The Daily Item, Sunbury, PA


June 15, 2014

Trapshoot: Bloom U. students try to find out what draws people to event

ELYSBURG — While anyone holding a shotgun would blend in at the Pennsylvania State Shoot this week, several people in attendance Friday may have stood out to spectators and participants.

Carrying electronic tablets with them instead, Bloomsburg University students helped survey attendants of the event throughout the day. The survey’s goal is to learn what draws people to the area for the popular shoot and the event’s regional economic impact.

Numbers have yet to be crunched, but some students said they learned things from the responses they received just a few hours into the day. Both the amount of money put into the event and region and the shoot’s meaning appears to be large.

“It’s a hobby that they enjoy. They socialize a lot,” Octavia Williams, a volunteer who is a junior at Bloomsburg, said. “They know people, and they become friends with different types of people.”

Vernetta Coaxum, a senior majoring in psychology, added, “It’s kind of like a family environment.”

They were two students who agreed to help issue the survey. Coaxum and Khadija Abdullahi, another senior majoring in psychology and minoring in sociology, said helping out would be a good experience and is related to what they’re going to school for.

“We like to observe people,” Abdullahi said.

Those at the shoot on Friday were receptive to the survey.

Charlie Canning and Mike Otto, CEOs of the company partly behind the logistics of the survey, Community Research Solutions, said that the goal was to receive 100 to 200 responses by day’s end. They were on the verge of the century mark by early afternoon.

“I was like, ‘I don’t know what to expect and how everyone would react,” Coaxum said. “But everyone was really friendly and willing to do the survey.”

The new business run by Canning, a senior at Bloomsburg, and Otto, a recent Bloomsburg graduate, helped collaborate in designing the survey and will analyze the results.

Canning said that the analysis of the survey’s feedback could have some positive impacts. He noted the data could serve as a benchmark for future state shoots and could even be used to acquire sponsorships from things like gun companies.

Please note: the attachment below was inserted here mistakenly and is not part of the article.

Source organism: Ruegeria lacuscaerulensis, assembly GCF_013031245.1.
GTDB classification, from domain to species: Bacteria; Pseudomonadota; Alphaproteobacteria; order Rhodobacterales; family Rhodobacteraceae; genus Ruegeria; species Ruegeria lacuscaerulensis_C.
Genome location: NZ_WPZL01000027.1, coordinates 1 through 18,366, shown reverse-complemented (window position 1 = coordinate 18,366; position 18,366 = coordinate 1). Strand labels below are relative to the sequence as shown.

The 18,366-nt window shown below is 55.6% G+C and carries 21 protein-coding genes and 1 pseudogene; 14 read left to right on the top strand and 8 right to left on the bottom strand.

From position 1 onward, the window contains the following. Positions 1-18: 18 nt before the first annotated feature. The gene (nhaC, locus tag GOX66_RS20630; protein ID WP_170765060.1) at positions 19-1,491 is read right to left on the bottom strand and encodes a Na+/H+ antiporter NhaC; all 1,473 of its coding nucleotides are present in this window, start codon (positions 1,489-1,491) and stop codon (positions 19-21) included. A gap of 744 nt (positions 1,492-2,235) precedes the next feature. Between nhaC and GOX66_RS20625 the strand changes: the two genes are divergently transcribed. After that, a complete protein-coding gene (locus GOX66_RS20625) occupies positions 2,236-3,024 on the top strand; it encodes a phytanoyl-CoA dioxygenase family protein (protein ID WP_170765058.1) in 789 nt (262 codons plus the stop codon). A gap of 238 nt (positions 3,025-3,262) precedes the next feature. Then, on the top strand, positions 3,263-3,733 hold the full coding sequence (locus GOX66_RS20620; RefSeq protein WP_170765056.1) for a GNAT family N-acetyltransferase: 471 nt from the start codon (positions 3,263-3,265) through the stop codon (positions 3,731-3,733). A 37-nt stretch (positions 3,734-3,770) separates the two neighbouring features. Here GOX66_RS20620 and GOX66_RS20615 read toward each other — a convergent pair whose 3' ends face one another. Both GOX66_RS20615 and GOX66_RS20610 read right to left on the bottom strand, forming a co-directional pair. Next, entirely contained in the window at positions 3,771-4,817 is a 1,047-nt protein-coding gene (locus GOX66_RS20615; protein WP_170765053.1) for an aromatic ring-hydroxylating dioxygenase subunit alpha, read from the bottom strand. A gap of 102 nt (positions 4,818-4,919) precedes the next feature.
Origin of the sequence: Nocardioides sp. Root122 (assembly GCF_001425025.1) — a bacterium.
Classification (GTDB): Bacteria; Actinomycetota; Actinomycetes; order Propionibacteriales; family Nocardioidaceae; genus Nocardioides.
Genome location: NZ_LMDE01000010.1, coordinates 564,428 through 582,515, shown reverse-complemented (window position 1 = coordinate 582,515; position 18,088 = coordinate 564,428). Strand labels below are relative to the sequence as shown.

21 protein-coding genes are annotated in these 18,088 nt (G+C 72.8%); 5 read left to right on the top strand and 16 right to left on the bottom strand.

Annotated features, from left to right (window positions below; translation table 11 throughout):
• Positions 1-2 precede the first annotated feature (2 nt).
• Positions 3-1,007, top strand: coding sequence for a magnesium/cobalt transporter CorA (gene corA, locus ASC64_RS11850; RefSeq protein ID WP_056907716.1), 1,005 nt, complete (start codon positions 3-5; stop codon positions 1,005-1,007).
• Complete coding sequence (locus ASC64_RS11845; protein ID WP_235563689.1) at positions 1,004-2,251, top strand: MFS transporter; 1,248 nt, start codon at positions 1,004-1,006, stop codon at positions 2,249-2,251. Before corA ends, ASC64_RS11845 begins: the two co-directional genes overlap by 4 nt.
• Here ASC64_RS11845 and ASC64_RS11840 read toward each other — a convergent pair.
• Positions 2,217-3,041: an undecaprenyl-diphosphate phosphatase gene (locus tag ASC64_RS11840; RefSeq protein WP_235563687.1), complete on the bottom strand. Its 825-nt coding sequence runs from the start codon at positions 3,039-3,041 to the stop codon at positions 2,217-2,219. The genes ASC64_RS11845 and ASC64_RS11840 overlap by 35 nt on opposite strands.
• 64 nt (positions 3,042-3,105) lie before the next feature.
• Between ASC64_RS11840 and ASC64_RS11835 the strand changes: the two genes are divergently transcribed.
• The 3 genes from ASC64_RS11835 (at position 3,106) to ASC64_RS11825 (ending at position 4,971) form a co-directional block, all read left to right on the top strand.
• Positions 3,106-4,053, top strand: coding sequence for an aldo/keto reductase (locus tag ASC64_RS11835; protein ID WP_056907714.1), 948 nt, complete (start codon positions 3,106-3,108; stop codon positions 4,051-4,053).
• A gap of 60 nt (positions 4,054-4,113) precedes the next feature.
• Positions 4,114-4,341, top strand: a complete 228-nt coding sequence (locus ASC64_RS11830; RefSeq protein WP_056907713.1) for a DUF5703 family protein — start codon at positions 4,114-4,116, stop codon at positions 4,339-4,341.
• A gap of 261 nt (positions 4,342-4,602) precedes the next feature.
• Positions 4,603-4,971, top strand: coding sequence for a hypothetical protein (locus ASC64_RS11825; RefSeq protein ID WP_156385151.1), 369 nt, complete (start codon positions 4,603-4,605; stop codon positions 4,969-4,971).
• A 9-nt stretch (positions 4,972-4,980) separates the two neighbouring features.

“Those people are more willing to put money into an event like this when they see that it’s really bringing money into this area,” Canning said.

And while full results will not be available for some time, surveyors noted that shooters and spectators — who come from a wide array of places, including beyond the United States — can spend a lot of money in the region throughout the week.

Williams said that cost was a cause of concern for a number who were surveyed. Nevertheless, it has not stopped longtime attendants, some of whom have traveled to the shoot for 20 to 30 years, from coming. She said some just don’t shoot quite as much.

Besides expenses, the students were given suggestions for other minor improvements. A lack of parking and seating were smaller items brought up.

“Everything else is great about it,” Coaxum said. “They love it.”

If the survey is a success, perhaps the results can be used to improve the overall experience of next year’s state shoot, a week of trap shooting that continues to bring shooters of all ages from all places to central Pennsylvania.

“We’re just trying to help out the community, first and foremost,” Canning said. “That’s really our goal, to build the smaller communities in this rural area of PA.”

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